“Why are you troubled? And why do questions arise in your hearts?”
Luke 24: 35-48
I’ve yet to meet a believing person, traditional or progressive, who doesn’t have questions on a secret list of Things to Ask God About in Kingdom Come because we all know the world doesn’t add up. History is full of horrors. Life isn’t fair. And innocent people often get caught in the crosshairs of injustice. Most thinking people are quite capable of holding tow distinct and contradictory ideas at once: 1) I believe that injustice in this world will be answered with perfect and divine justice in the next. And 2) Why in the world does God allow these things to happen? Why doesn’t God do something right now to stop it?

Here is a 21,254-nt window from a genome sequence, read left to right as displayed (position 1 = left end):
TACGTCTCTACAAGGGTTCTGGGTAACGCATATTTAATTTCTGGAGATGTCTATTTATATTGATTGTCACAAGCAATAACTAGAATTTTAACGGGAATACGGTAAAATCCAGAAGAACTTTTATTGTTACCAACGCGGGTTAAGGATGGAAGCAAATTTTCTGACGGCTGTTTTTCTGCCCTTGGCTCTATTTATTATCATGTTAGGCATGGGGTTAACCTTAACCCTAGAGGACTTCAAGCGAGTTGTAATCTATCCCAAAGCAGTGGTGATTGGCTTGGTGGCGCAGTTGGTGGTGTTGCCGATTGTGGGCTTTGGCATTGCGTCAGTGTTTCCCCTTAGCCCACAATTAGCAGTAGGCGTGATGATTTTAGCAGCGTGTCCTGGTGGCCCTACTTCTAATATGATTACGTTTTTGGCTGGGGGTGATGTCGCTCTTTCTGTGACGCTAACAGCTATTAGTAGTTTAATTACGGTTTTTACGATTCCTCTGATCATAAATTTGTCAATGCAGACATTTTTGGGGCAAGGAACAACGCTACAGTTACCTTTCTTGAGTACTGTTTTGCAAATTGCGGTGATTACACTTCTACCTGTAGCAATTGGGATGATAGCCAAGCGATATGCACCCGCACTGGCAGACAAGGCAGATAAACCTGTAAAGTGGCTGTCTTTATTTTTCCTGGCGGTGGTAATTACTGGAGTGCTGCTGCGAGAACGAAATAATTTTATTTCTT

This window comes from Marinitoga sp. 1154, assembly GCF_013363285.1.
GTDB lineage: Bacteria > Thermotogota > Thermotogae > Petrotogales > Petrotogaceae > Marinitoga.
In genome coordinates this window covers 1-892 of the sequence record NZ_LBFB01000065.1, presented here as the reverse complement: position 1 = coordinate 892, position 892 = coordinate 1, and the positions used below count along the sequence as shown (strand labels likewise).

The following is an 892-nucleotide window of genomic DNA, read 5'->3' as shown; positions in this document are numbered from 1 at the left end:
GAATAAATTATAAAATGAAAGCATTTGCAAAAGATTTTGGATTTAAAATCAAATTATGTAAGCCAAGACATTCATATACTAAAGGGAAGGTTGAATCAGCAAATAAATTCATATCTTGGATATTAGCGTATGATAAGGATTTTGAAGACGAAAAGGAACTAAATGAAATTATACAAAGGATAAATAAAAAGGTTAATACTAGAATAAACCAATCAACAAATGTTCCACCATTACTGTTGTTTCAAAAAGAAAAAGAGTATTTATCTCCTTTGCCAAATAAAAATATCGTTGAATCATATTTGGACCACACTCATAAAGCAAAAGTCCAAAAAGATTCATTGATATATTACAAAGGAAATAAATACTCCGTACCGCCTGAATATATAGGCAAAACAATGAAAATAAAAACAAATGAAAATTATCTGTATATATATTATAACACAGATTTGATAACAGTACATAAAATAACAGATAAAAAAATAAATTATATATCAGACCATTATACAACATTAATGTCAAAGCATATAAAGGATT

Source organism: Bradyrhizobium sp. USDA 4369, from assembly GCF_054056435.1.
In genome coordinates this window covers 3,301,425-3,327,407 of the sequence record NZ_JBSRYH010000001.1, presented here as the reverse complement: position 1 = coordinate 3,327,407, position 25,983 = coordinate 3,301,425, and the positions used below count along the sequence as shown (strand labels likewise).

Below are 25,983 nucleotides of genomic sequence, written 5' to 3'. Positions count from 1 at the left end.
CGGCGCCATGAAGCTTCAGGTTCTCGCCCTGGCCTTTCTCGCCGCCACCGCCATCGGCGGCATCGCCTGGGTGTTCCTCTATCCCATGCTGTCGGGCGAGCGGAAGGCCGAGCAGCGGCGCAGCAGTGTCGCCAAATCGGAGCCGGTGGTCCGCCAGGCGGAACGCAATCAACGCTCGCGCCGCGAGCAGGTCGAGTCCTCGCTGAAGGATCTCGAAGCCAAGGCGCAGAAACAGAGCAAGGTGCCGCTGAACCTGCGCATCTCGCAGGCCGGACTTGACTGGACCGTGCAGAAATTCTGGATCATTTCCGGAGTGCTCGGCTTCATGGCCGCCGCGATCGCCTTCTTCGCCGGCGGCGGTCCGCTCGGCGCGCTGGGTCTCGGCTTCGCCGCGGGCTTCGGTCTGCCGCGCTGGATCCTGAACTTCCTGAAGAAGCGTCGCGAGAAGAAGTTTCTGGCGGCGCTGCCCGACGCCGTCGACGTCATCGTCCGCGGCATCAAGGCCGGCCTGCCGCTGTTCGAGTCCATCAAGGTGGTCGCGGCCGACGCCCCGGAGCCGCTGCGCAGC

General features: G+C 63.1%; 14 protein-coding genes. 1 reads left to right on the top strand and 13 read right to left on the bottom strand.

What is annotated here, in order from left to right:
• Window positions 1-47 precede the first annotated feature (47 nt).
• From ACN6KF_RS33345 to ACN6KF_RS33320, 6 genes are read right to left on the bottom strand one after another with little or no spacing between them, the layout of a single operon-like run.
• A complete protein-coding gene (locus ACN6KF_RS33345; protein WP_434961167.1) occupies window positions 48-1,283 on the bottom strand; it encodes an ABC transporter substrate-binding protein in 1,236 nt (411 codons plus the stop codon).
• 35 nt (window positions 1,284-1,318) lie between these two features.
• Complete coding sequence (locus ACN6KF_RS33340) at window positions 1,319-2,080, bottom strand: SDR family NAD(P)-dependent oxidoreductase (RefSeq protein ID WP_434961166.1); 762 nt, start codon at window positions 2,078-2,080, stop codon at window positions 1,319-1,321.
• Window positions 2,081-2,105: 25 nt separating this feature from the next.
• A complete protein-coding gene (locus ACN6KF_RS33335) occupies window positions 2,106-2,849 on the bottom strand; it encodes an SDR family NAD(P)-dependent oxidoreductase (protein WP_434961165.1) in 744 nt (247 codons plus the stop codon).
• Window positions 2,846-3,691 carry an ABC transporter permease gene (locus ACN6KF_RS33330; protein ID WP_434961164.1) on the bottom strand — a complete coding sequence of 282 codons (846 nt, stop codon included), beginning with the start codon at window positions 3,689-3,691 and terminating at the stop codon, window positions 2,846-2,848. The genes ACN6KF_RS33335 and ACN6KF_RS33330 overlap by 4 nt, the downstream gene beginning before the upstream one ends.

In theology school, my friends sat up nights arguing about the necessity of the crucifixion and why God, who can do anything, didn’t seek an unbloody way to save the world. Then half of us became lay Church workers. The questions are asked because they are real , not because we’re all cynical. Jesus answers all questions with the frank presentation of himself, glorified wounds and all.
Do faith and questioning coexist in you? How is a questioning faith useful?